The rise of the 'returnship' — tech companies' latest strategy to recruit more women

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The "returnship," internships for people who took time off mid-career, are gaining traction in the tech industry as companies work to improve gender diversity at the senior level, according to a report from The Washington Post.

The idea of the returnship — a phrase actually trademarked by Goldman Sachs — started in the finance industry as a way to help people, particularly women, reenter the workforce after several years off the job, according to the report.

Now that idea is spreading to the tech sector. Seven tech and engineering companies, such as IBM, Intel and General Motors, in partnership with the Society for Women Engineers, began offering internships this year targeted at women who want to reenter the workforce. An additional six tech companies in Silicon Valley, with the help of a nonprofit called Path Forward, plan to offer similar opportunities beginning in October, according to the report.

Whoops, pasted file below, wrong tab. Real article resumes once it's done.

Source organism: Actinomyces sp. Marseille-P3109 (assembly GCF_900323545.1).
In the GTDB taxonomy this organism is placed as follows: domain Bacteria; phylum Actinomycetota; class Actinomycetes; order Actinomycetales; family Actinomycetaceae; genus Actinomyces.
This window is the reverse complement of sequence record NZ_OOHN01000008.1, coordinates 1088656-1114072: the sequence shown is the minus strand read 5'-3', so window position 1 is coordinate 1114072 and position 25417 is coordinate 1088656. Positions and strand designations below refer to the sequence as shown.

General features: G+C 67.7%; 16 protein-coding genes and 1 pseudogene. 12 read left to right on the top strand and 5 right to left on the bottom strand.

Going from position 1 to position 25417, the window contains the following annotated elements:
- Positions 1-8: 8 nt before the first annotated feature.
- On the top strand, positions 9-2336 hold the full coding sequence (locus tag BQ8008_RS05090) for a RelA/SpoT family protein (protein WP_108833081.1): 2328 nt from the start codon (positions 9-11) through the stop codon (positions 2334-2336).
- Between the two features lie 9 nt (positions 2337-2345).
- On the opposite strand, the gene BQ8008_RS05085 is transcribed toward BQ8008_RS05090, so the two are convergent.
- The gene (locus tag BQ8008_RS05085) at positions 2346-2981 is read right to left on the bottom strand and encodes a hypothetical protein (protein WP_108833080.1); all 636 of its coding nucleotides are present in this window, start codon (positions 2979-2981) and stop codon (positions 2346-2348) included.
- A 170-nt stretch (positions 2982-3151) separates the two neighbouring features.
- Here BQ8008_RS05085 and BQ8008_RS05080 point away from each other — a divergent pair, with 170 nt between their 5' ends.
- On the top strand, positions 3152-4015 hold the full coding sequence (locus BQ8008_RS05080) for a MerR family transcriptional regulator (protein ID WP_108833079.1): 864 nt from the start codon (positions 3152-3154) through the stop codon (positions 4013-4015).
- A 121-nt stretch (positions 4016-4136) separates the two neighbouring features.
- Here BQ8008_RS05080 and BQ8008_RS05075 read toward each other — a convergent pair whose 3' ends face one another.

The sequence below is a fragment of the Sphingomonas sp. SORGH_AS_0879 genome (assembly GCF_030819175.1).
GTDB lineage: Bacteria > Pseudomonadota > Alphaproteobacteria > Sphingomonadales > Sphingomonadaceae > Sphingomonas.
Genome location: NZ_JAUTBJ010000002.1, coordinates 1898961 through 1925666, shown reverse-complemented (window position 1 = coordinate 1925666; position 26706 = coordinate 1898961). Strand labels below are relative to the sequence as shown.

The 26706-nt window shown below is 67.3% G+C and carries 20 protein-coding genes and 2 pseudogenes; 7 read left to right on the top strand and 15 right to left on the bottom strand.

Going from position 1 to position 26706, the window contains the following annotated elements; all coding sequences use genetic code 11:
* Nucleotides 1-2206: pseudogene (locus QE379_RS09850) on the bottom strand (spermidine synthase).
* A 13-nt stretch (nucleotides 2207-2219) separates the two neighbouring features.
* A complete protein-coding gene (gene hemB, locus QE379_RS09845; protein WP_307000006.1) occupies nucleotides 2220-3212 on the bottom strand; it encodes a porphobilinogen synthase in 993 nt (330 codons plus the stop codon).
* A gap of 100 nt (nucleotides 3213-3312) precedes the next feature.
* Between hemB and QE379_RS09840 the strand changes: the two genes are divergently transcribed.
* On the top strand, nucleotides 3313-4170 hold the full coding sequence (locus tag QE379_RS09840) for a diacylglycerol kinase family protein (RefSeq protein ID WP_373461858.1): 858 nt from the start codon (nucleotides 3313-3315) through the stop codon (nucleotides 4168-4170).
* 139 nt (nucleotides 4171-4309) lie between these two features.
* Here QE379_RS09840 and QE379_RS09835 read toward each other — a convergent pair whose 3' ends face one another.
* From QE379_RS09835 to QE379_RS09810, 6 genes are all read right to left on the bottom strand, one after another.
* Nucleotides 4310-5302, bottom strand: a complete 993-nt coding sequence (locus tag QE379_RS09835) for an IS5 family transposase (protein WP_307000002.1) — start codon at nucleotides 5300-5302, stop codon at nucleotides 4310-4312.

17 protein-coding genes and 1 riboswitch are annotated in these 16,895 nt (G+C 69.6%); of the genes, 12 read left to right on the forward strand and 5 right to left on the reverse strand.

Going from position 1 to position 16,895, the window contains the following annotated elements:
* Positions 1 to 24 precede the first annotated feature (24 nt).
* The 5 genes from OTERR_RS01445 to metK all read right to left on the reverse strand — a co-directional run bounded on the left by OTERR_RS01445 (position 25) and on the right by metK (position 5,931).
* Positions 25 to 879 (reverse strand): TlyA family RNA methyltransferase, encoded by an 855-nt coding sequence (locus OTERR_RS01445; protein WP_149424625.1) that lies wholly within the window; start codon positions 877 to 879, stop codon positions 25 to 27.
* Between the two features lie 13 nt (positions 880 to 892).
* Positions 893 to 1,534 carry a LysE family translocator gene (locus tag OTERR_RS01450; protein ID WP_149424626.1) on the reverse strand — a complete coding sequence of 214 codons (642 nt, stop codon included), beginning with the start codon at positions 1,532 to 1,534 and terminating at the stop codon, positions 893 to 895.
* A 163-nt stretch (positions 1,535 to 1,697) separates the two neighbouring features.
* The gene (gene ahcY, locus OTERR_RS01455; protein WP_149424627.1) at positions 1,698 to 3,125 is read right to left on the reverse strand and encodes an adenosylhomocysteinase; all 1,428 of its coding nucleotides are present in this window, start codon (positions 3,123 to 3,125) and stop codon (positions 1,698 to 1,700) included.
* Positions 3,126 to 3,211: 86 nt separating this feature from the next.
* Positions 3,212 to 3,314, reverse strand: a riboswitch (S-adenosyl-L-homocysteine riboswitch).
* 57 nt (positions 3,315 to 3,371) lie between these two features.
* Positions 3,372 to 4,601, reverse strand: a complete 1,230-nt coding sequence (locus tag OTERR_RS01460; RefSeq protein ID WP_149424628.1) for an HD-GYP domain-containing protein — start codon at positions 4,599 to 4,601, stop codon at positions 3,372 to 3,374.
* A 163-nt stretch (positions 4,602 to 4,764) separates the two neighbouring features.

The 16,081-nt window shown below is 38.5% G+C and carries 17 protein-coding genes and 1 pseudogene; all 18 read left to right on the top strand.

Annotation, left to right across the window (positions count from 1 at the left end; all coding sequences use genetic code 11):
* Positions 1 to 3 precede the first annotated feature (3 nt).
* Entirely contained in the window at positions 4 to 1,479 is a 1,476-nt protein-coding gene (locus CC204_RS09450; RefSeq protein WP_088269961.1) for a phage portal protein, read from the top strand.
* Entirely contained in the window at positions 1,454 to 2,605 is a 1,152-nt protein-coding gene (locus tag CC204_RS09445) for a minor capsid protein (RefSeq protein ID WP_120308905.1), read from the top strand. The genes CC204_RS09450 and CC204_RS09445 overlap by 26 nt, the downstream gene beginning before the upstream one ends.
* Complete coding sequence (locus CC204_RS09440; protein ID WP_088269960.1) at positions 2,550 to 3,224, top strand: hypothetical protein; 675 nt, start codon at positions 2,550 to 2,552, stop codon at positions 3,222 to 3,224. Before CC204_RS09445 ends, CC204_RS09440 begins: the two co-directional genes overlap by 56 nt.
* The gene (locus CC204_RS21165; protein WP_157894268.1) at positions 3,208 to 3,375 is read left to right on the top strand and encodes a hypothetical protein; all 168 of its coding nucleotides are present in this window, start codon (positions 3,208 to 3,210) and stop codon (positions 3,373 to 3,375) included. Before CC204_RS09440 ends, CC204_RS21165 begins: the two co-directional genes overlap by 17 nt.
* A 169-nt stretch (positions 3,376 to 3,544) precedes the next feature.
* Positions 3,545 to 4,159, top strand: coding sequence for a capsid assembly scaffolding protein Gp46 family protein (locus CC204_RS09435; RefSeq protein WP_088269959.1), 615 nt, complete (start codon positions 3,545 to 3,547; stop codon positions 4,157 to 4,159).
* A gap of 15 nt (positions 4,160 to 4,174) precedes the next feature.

And while men can apply to many of the returnship opportunities, the tech industry is aiming them at women in particular, according to the report. The Washington Post cites data indicating more than half of women in science, engineering and tech leave those industries over time.

The returnships have been successful in developing new hires, according to the report. However, the small size of such programs means they are not likely to have a significant impact on workforce diversity in the immediate future, according to The Washington Post.

Read the full story here.

 

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